By Peter Marks
Washington Post Staff Writer
Sunday, September 13, 2009
Helen Mirren never went in much for prophecy and all that supernatural jazz, but as a self-conscious young actress in London, worried about making her way in one of the most unforgivingly judgmental businesses of all, she found herself in the Golders Green living room of a palm-reader from India. Though she'd later report that most of the session passed in a blur, one of his prognostications stayed with her long after -- and not because it gave her comfort.
The fortuneteller declared that while she would make it in show business, she'd have to wait a while. Her "greatest success," he told her, as she recalled in her 2007 memoir, "In the Frame," would come when she was older, "after the age of 45."
Perhaps the memory banks reserve a special compartment for predictions that really do come true. For no sooner did Mirren cross the threshold into her later 40s than began the most successful chapter of her acting life, starting with her portrayal on and off over the next 15 years of the uncannily intuitive yet emotionally stifled homicide investigator Jane Tennison.
At an age when most actresses -- beautiful ones like Mirren, particularly -- pass into the career phase of "Who are you, again?," the British stage mainstay and film actress bumped into true stardom. And she didn't even need a mole and a wand and a teaching post at Hogwarts to do it. Mirren's cerebral glamour, combined with the quality of the writing of "Prime Suspect," turned the gritty urban police procedural into a bona fide franchise, the sort of television event that created fresh buzz with each new installment.
So even though she had not always been a bankable name in this country -- at the advanced age of 38, for instance, she needed letters of recommendation from famous stage types to obtain her green card -- Mirren managed to avoid the problems of an actress's pesky middle years.
"I was lucky with 'Prime Suspect,' that it launched me through that era," Mirren says by telephone from her dressing room at the National Theatre in London, where she was finishing a summer-long run in Jean Racine's 17th-century drama "Phèdre." With co-stars Dominic Cooper and Margaret Tyzack, the production now begins its only American engagement, starting Thursday at Shakespeare Theatre Company's Sidney Harman Hall -- where Mirren also makes her Washington stage debut.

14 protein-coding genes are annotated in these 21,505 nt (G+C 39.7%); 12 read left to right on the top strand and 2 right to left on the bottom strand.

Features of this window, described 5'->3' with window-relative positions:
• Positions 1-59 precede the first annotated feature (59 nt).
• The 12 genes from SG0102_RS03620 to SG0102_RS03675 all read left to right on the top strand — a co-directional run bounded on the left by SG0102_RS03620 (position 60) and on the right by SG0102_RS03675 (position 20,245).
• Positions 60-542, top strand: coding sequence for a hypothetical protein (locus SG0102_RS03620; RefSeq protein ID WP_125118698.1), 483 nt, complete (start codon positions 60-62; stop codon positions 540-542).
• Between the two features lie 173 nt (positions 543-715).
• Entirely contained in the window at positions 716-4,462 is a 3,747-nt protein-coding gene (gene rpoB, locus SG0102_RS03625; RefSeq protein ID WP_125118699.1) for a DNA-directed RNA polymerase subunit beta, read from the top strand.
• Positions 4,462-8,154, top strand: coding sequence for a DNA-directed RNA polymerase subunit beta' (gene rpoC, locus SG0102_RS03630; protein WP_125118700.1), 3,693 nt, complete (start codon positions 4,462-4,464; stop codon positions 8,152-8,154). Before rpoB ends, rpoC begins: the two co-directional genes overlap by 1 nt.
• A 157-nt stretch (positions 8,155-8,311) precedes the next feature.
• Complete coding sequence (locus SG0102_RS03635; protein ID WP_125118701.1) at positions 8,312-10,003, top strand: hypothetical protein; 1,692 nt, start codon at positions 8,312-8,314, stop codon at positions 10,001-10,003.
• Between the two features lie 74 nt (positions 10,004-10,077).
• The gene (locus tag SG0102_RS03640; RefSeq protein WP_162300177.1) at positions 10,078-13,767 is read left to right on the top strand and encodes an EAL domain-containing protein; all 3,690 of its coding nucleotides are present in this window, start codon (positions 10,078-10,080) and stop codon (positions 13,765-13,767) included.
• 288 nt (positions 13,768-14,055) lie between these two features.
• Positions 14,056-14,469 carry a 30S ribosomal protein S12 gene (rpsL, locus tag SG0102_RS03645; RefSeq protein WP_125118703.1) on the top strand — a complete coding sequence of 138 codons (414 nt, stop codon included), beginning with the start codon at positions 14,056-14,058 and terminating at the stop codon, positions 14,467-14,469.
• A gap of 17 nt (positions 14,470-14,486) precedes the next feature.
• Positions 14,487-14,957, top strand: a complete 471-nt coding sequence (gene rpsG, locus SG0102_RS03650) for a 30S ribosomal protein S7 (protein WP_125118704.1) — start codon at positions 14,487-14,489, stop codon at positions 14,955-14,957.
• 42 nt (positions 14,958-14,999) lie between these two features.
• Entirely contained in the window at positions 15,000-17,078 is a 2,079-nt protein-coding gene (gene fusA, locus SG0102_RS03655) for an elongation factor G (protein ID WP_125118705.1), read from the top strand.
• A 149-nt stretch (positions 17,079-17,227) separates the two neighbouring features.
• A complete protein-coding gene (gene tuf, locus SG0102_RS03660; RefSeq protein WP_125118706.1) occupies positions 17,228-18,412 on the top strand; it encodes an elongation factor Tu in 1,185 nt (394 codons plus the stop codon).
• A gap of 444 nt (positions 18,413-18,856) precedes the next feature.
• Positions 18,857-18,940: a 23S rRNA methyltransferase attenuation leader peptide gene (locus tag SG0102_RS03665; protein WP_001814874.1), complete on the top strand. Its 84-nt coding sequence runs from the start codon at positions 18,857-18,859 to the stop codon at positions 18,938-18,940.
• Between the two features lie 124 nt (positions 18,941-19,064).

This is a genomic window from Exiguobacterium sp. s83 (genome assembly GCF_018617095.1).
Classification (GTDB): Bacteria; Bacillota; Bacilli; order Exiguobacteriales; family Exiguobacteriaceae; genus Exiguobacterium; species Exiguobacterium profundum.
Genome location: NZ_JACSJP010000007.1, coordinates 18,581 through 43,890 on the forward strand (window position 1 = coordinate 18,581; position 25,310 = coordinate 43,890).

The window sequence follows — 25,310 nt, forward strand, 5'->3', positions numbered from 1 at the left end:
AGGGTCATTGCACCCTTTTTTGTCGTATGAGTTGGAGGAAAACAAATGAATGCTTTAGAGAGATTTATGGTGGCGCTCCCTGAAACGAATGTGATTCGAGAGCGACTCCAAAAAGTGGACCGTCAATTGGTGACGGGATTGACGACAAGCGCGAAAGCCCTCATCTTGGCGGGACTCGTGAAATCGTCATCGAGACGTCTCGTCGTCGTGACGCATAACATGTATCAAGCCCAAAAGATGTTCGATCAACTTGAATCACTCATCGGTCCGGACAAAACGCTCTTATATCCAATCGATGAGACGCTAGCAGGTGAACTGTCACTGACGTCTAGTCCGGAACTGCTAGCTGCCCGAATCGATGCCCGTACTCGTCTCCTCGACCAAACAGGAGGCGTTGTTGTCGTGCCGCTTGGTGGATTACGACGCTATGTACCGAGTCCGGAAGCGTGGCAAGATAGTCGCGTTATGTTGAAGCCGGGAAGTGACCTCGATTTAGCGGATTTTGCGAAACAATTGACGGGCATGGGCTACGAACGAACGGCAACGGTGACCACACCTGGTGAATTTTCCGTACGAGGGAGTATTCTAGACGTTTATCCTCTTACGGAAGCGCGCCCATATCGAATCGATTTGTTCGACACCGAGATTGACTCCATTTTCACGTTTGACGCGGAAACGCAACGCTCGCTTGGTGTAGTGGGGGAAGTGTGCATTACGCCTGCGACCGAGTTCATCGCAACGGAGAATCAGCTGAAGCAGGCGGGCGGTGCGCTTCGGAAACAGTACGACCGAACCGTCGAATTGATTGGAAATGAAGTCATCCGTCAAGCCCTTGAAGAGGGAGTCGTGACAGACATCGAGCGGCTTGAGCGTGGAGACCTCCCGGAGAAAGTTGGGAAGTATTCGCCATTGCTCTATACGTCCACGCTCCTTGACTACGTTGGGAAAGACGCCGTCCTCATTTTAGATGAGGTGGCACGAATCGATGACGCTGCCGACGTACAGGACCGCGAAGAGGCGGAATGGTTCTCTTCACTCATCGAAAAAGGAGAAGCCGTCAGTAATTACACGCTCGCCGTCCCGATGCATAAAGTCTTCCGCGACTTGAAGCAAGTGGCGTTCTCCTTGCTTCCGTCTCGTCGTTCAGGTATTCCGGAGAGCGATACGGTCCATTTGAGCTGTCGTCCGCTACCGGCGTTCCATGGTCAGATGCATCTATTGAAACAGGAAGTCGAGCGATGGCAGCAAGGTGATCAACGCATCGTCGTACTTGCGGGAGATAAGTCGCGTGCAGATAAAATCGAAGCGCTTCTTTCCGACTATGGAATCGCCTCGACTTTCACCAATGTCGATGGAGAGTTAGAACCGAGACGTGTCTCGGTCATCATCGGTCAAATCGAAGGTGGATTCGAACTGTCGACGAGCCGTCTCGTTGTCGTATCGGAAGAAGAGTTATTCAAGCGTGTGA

She's aware, she says, that "Prime Suspect's" Tennison was a leap forward in many ways, that the part compelled her to look at herself in the present. "A lot of actresses cut their own throats by trying to cling on to something they once were," she explains.
"It allowed me to grow up and grow older, grow into a different generation. And a lot of actresses don't have that possibility, when they're no longer young things."
Mirren is no young thing, having turned 64 in July. (She lives in Los Angeles and London with her husband, film director Taylor Hackford.) Through some combination of technique, work ethic and luck, however, she has parlayed the popularity she acquired on "Prime Suspect" into an asset, renewable, no doubt, into her dotage. In the meantime, she seems to work as much as she wants: She made four movies last year alone. And the exceptional parts have multiplied over the years. On top of a remarkable stage performance in 2003 in the National's revival of Eugene O'Neill's "Mourning Becomes Electra," there was the little matter of that turn as Elizabeth II in the unlikely 2006 screen hit, "The Queen," a role that earned Mirren, on her third nomination, an Oscar.
With "Phèdre," Racine's adaptation of the Euripides tragedy of yet another queen, one who falls in love with her stepson, Mirren returns to the theater, where her career began, and to another collaboration with the National's Nicholas Hytner, who directed her onstage in "Orpheus Descending" and opposite Nigel Hawthorne and Rupert Everett in the 1994 movie "The Madness of King George."
As proof of her drawing power, one has only to consult the Shakespeare Theatre Company box office: Tickets to the entire run of "Phèdre" sold out in four hours. And no one's crediting Racine.
Still, it would be an error, apparently, to assume that the theater holds some kind of romantic fascination for her, that it's all about the smell of the greasepaint, that because of her long association with it, it's the place she prefers to work.
"Not necessarily," she says, with emphasis. "I mean, all the different disciplines have their advantages and disadvantages, and it's great to be able to move between them. But no, the stage isn't where I long to be.